When I first decided to move to South Africa, the only thing I knew was that I wanted to live in Cape Town. The original plan was to “rock up” in CT (as they say here) and sort out the details of what I would do once I landed. For years I’ve heard about the beauty of Table Mountain and the serenity of Africa’s southern most beaches, and after my first visit to Cape Town, I must say everything everyone said is true.
But as fate would have it, the CEO of loveLife asked me if I would come to Johannesburg instead. He asked me to give him six weeks in Jo’burg to help develop the mobile strategy, and then if I still wanted to move to Cape Town, I could easily execute the strategy from there. Turns out I’m a big fan of fate.
For starters, I don’t think I’d ever get any work done in Cape Town. I could easily spend hours on end just staring up at the mountain or down on the gorgeous beach (and I’m certain I’m not the only one). Secondly, Cape Town – although incredibly cosmopolitan – is a beach town. And like any beach town, life just moves a little slower. On vacation, I think that pace is fantastic. For day-to-day life, not so much.
But perhaps the main reason I couldn’t live in Cape Town is the very obvious racial segregation. When my friend Mitch and I went to visit last week, we stayed in Camps Bay, which admittedly is one of the nicer parts of town, tucked directly in between the mountain and the beach with spectacular views of each. It is also apparently occupied by pretty much Whites only. On our first night out, we headed to a restaurant down the street and were both fairly shocked that there wasn’t a single Black patron, only staff. I know in many parts of the world this isn’t terribly uncommon, but White people only make up 9% of South Africa.
Then, the next night we went out to Long Street, essentially the Bourbon Street of Cape Town with literally a long stretch of bars, clubs and merry people hanging out in the streets. We began at the top of the street and realized pretty quickly that there were White bars and Black bars on Long Street. There was even one point in the night when we looked around and realized that all the White people were on one side of the street and the Black folks on the other. Mitch and I just stopped and looked at each other in awe.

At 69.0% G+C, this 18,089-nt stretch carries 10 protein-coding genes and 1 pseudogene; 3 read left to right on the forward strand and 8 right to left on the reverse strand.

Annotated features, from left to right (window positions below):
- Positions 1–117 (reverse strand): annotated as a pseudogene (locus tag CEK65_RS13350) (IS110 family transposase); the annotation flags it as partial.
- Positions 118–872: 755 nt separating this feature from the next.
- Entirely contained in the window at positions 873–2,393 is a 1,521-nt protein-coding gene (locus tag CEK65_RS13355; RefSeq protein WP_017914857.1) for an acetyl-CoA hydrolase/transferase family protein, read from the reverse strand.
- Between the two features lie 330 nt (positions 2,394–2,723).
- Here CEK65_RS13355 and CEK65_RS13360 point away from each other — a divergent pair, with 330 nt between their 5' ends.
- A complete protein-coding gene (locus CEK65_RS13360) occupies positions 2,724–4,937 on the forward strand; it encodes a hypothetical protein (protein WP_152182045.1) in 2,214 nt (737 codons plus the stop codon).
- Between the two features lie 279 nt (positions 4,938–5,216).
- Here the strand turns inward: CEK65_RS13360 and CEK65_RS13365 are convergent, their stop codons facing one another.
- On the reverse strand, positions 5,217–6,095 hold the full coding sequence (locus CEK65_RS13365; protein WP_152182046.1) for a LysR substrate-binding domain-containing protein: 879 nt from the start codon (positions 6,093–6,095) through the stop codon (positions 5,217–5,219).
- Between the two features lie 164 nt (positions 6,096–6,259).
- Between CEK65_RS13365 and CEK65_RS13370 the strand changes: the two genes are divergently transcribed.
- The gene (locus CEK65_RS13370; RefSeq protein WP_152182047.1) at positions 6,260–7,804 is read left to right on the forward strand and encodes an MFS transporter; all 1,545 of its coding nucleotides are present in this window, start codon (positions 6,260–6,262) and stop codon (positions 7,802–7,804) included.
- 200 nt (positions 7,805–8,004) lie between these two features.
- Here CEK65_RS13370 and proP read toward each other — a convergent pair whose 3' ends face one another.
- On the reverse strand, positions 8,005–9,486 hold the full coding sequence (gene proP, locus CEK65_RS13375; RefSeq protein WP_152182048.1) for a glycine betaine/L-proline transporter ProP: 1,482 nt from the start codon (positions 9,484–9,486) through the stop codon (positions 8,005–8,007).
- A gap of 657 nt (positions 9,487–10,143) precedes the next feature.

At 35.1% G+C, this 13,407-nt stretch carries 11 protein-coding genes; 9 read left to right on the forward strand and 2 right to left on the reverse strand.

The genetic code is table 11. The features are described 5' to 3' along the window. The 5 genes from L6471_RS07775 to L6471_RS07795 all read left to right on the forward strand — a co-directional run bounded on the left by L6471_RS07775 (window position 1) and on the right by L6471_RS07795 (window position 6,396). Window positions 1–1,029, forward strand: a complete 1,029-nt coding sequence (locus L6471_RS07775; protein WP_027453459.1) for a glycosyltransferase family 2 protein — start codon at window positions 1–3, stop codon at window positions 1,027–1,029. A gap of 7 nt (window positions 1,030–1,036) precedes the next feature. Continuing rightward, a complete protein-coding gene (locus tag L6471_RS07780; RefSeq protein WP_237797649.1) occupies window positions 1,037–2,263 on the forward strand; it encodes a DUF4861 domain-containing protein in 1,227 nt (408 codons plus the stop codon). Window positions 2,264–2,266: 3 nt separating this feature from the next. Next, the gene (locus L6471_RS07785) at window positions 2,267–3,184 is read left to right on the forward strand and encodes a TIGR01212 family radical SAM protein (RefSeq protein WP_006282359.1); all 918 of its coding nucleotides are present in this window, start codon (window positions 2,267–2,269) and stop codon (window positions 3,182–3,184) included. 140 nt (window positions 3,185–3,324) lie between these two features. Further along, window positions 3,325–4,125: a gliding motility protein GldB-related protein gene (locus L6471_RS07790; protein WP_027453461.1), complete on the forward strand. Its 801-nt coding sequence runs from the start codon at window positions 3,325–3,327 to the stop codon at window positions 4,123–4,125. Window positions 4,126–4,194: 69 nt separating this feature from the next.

Self-segregation probably doesn’t seem too terribly shocking a mere 14 years after the end of apartheid. But Johannesburg does not suffer from the same issue. Part of this is that proportionally there are a larger percentage of Whites in Cape Town than in any other part of SA at 23%. Another part is that Cape Town is largely a tourist town with a fair share of the property owned by foreigners. But the biggest issue is that unlike Johannesburg, Cape Town has no Black middle class to speak of. And even in the most gorgeous setting, the poverty is pretty in your face – literally with children waiting outside of restaurants begging for change.
In the end, I’m tremendously grateful that I’ve had the opportunity to visit Cape Town. Standing on top of Table Mountain is a spiritual experience, and I would recommend it to anyone. Driving alongside the mountain looking over at the Atlantic’s water crashing on the rocks is consistently breathtaking. And at any given moment while in CT you can turn around and be in complete awe of nature.
I will continue to visit Cape Town and visit often. But ironically enough I don't think I could live there.